Transition Steps to ISO 9001:2015

 

  • First step: Obtain a copy of the new ISO/DIS 9001:2015
  • Conduct a “Gap Analysis” imagesbetween 2008 and 2015 revision
  • Create a transition plan that maps out how we will manage the process to achieve ISO 9001:2015 certification
  • ISO9001:2008 vs 2015 comparison table.
  • Re-assess status of our QMS documentation
  • Presenting transition plan to  Pri-Registrar  during annual recertification
  • Completeness all changes in documentation and processes
  • Train/educate staff including your internal audit team those responsible for the about the changes
  • Internal audit process to validate changes.
  • Communicate to Pri-Registrar that the changes are occurring and the transition is being managed.
  • ISO recertification based on 2015 revision

download

By Source Management Systems Consulting

ISO 9001:2008 to ISO/DIS 9001 (2015 rev.) Correlation Matrix

The structure of the ISO 9001:2008 standard is changing:

  • The 2008 version has eight clauses and the 2015 version will have 10.
  • The structure of your current QMS does not have to change.

Image result for Iso 9001:2015 image

This below comparison chart will help, when the 2015 version is released, you when ensuring your QMS satisfies the requirments of the standard.

ISO-9001-2008-to-2015-Matrix

By Source Management Systems Consulting

FDA requirement: 21 CFR 820 and ISO 9001:2008

Compliance ISO 9001:2008 to requirement FDA: 21 CFR 820

21 CFR 820: Brief Description: ISO 9001:2008 clauses:
§ 820.1 – Scope.
§ 820.3 – Definitions.
§ 820.5 – Quality system.
General Provisions Scope: 1, 2, 3                                               4.1-General Requirement
§ 820.20 – Management responsibility.
§ 820.22 – Quality audit.
§ 820.25 – Personnel.
Quality System Requirements clause 5: Management Responsibilityclause 8.2.2: Internal Audit

clause 6.2 Human Resources

§ 820.30 – Design controls Design Controls clause  7.3 Design and Development
§ 820.40 – Document controls Document controls clause 4.2 Documentation Requirements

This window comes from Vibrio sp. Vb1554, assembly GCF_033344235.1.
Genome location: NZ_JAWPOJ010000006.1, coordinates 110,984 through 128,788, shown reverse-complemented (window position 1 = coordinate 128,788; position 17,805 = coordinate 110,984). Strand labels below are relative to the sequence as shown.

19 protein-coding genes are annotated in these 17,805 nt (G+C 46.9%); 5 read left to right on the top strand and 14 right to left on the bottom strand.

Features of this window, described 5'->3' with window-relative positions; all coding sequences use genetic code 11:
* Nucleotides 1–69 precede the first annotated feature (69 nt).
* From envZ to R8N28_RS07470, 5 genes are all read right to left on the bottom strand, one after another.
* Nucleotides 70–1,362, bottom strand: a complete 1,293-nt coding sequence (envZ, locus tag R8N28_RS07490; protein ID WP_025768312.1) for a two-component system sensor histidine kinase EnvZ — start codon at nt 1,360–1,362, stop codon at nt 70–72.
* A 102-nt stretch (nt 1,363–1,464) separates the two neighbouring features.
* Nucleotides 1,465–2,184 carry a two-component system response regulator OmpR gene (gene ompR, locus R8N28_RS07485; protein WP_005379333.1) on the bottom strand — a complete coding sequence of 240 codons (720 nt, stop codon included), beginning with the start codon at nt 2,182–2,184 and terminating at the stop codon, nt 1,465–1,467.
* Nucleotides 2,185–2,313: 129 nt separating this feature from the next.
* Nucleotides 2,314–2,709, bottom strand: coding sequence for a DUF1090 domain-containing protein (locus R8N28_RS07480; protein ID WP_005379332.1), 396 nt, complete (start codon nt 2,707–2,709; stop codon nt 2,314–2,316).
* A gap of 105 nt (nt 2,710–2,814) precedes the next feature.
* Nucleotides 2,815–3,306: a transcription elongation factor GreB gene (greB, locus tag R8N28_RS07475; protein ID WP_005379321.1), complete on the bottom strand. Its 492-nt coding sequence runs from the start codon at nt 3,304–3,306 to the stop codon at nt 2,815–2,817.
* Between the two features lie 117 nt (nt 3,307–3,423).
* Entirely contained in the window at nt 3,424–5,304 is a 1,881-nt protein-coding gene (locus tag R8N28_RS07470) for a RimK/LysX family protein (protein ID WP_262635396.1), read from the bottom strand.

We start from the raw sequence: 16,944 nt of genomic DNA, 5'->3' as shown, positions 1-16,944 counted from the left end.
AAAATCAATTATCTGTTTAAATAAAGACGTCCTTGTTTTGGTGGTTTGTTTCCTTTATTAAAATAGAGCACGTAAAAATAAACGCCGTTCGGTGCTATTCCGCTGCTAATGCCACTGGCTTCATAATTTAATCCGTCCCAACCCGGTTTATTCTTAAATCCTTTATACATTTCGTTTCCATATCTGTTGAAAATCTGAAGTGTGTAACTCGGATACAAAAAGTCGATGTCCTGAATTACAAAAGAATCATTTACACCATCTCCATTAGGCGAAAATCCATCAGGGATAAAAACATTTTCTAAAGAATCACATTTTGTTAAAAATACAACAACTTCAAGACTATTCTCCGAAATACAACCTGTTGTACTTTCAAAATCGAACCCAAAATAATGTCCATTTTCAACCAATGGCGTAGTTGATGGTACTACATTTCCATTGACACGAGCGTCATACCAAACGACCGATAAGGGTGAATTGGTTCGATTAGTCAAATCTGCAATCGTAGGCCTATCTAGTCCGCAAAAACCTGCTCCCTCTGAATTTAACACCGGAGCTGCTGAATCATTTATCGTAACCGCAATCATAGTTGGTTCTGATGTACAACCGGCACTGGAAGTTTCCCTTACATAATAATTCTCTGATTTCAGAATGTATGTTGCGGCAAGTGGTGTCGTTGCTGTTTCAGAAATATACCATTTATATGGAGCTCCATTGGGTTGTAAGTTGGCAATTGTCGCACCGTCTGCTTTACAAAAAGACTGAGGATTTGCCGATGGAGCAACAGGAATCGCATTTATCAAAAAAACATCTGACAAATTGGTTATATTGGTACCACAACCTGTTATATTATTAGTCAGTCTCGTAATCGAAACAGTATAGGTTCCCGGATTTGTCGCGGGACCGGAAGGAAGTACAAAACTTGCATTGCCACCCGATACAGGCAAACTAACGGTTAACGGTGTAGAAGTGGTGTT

§ 820.50 – Purchasing controls. Purchasing controls. clause 7.4 Purchasing
§ 820.60 Identification.
§ 820.65 – Traceability.
Identification and Traceability clause 7.5.3 Identification and Traceability
§ 820.70 – Production and process controls.
§ 820.72 – Inspection, measuring, and test equipment.
§ 820.75 – Process validation.
Production and Process Controls clause 7.5 Production and service provision                                                  clause 7.6 Control of monitoring and measuring equipment
 § 820.80 – Receiving, in-process, and finished device acceptance.
§ 820.86 – Acceptance status.
Acceptance Activities clause 7.4.3 Verification of purchased product  clause 7.1 Product realization
§ 820.90 – Nonconforming product. Nonconforming product. clause 8.3 Control of noncoforming product
§ 820.100 – Corrective and preventive action. Corrective and preventive action. cluase 8.5.2 Corrective Actionclause 8.5.3 Preventive action
§ 820.120 – Device labeling.
§ 820.130 – Device packaging.
Labeling and Packaging Control

§ 820.140 – Handling.
§ 820.150 Storage.           § 820.160-Distribution

Handling, Storage, Distribution, and Installation 7.5.5 Preservation of product
§ 820.180 – General requirements.
§ 820.186 – Quality system record.
§ 820.198 – Complaint files.
Records clause 4.3 Control of records
§ 820.250 – Statistical techniques. Statistical Techniques clause 8.4 Analysis of data

Role of Quality Manager